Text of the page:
Chapter 4: Physical Development: Body, Brain, and Perception. Perceptual Development. By Kati Tumaneng (for Drs. Cook & Cook). Perceptual Development. Nervous system relatively immature at birth.
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By Kati Tumaneng
(for Drs. Cook & Cook)
Parents Guide to Visual Development: http://www.children-special-needs.org/parenting/preschool/visual_child_development.html
Researchers showed these patterns one at a time to newborns who were only a few minutes old. Although they had yet to see their first real face, the newborns preferred to look at the pattern that most resembled the arrangement of the human face.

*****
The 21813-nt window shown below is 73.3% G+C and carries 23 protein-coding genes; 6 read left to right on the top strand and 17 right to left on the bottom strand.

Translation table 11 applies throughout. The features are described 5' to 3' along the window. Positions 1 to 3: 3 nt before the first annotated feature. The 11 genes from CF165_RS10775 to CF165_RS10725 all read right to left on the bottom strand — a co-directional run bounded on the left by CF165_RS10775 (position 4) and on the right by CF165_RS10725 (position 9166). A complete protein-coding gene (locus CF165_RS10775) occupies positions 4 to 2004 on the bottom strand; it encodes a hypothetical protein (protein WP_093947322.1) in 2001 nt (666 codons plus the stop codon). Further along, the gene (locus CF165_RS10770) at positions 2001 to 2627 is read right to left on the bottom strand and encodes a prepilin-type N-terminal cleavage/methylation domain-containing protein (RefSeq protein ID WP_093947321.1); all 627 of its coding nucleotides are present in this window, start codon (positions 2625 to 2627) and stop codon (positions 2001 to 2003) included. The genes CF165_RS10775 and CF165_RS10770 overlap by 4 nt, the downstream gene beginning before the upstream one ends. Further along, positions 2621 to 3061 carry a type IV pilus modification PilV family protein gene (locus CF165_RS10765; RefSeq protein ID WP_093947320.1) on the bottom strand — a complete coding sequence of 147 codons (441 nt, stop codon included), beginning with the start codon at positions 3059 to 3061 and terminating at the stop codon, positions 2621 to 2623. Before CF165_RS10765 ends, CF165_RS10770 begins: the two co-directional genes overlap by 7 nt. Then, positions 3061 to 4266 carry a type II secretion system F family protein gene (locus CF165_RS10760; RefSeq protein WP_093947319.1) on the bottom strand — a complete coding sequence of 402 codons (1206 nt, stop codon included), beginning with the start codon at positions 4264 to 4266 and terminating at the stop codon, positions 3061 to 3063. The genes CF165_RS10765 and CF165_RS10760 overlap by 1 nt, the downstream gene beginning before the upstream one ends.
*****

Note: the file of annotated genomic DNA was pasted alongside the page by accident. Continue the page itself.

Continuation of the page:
Tracking their eye movements, you can see that 1-month-old infants spend most of their time looking at external features of the face – mostly the chin and outer hairline. By 2 months, infants are now looking more at the internal features, especially the eyes and mouth.
This graph shows hypothetical data from work with a 4-month-old infant using the habituation–dishabituation technique. The infant shows habituation by looking less and less at a red circle that is presented repeatedly—but looking time increases (dishabituation) when novel forms or colors are presented.
Researchers use the preferential-looking technique to determine which set of stripes infants differentiate from the plain gray square.
Facts on Infant Hearing Loss: http://ndaap.org/hearing.htm#NORMAL%20AUDITORY%20DEVELOPMENT
Newborn’s Sensory System info: http://howchildrenlearn.homestead.com/indexhtml3.html